Data breach

The National Railroad Passenger Corporation (Amtrak) has disclosed a data breach that could result in a customer personally identifiable information (PII) compromise.

On 16 April 2020, the data breach was discovered. In a letter to the Vermont Attorney General’s Office, published on April 29, the rail service said an unknown third party managed to access Amtrak Guest Rewards accounts fraudulently.

The Amtrak Guest Rewards service allows, among other offers, passengers to rack up points when traveling to exchange discounts, hotels and gift cards.

The attack vector involved compromised usernames and passwords which might suggest using previously leaked or stolen credentials or using brute-force methods.

Amtrak says some personal information could be viewed, although the company did not specifically say what data might have been compromised. Amtrak was however keen to stress that the data leak did not involve social security numbers, credit card information and other financial data.

Users who receive notification that their Amtrak Guest Rewards account might have been included in the breach will also note that their accounts will have an active, forced reset of passwords.

The security team at the company said that access was revoked “within a few hours” after suspicious activity was detected.

Amtrak said in a statement the company is “[taking] this matter very seriously and is taking steps to help prevent these incidents from happening again.”

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External cybersecurity experts were involved in investigating the problem — alongside law enforcement — and Amtrak is working to improve its security posture.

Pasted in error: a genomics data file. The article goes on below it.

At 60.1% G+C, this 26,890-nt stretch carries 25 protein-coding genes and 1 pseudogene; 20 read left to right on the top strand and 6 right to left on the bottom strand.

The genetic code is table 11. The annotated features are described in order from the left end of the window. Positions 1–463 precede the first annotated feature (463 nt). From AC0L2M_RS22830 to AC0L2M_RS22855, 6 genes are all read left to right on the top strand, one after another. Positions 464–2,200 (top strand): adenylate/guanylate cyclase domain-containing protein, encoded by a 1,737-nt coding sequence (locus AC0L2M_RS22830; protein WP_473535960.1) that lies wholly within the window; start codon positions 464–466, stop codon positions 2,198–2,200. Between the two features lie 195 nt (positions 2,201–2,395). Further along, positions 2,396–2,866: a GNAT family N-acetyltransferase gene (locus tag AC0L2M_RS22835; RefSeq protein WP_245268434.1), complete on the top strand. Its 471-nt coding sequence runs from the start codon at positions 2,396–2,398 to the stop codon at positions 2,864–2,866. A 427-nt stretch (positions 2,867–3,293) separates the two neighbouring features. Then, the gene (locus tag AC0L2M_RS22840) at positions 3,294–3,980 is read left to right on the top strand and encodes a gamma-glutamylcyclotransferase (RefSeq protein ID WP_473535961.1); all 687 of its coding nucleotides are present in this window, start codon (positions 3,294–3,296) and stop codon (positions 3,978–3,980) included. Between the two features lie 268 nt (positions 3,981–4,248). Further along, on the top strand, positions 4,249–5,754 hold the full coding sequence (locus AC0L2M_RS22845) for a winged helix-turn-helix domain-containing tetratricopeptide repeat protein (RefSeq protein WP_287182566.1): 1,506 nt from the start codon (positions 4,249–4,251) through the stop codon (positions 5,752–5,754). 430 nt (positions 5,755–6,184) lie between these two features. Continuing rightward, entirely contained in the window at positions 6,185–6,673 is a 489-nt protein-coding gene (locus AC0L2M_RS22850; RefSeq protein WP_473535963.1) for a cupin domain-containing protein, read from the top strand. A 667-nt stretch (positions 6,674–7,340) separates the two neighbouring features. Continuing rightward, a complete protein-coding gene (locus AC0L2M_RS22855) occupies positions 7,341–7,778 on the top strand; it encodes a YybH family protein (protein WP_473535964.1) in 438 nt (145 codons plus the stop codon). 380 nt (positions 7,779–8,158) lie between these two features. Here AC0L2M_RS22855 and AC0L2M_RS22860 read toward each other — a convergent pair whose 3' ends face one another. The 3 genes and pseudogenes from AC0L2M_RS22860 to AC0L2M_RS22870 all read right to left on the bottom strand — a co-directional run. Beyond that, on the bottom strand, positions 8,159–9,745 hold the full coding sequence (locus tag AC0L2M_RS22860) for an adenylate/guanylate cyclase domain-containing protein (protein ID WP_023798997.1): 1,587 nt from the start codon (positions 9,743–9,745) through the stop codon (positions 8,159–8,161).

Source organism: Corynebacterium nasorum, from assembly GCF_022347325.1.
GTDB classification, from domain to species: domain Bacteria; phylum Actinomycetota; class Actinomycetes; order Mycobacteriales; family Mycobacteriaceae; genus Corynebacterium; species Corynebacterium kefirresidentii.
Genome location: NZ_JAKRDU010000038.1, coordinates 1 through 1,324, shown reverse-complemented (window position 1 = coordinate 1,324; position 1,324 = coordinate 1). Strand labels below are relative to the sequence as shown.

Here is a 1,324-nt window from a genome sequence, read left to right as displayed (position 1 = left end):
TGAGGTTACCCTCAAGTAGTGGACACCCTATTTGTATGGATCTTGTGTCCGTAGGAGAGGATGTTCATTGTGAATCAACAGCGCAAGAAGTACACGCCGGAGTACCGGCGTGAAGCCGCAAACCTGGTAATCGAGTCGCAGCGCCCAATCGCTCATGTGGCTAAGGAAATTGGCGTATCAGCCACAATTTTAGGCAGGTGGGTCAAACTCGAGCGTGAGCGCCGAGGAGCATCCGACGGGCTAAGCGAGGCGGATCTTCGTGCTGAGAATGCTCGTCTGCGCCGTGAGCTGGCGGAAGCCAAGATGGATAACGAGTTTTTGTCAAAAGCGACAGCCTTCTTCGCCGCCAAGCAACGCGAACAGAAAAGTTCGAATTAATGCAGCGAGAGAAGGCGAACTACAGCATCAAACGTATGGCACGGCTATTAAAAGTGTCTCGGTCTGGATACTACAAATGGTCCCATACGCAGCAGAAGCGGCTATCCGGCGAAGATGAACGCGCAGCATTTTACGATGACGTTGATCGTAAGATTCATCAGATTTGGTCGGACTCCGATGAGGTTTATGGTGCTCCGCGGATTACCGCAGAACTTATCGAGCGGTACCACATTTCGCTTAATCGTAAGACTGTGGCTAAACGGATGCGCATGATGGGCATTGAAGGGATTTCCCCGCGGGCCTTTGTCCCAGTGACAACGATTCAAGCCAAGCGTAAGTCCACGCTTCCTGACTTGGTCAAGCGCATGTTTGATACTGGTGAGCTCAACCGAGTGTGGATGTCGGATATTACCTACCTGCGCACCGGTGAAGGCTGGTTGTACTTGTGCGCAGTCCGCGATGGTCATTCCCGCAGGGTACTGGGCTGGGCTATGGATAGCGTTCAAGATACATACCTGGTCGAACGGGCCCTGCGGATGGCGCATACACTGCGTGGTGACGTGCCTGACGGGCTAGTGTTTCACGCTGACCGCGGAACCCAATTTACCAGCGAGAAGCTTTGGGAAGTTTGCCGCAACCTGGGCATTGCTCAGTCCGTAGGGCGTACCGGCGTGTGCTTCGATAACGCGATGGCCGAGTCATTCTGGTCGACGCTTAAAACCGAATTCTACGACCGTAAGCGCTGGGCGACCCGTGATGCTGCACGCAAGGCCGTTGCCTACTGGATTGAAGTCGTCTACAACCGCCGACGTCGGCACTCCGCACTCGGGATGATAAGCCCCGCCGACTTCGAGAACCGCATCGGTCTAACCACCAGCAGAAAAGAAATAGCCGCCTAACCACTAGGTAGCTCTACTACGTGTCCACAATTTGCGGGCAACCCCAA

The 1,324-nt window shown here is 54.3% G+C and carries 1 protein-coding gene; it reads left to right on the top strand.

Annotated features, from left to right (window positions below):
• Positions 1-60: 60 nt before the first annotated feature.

At present, Amtrak claims there is no proof that customer information has been abused, for example by sales or identity theft. Affected customers are offered one year of free Experian credit supervision.

Travel is an industry that attracts cyberattackers due to the collection, processing and storage of valuable customer information organisations.

In March, the Marriott hotel chain reported a security incident where an attacker could access data belonging to approximately 5.2 million customers, and two months later, easyJet said the PII of up to nine million customers could have been stolen, including several thousand credit card records.

A data breach can have expensive consequences — and not only in terms of damage compensation, inquiries, and regulator fines. Lawsuits brought for reimbursement on behalf of customers are popular, as in the case of easyJet, which is now facing a class action lawsuit worth £ 18 billion ($22 billion).

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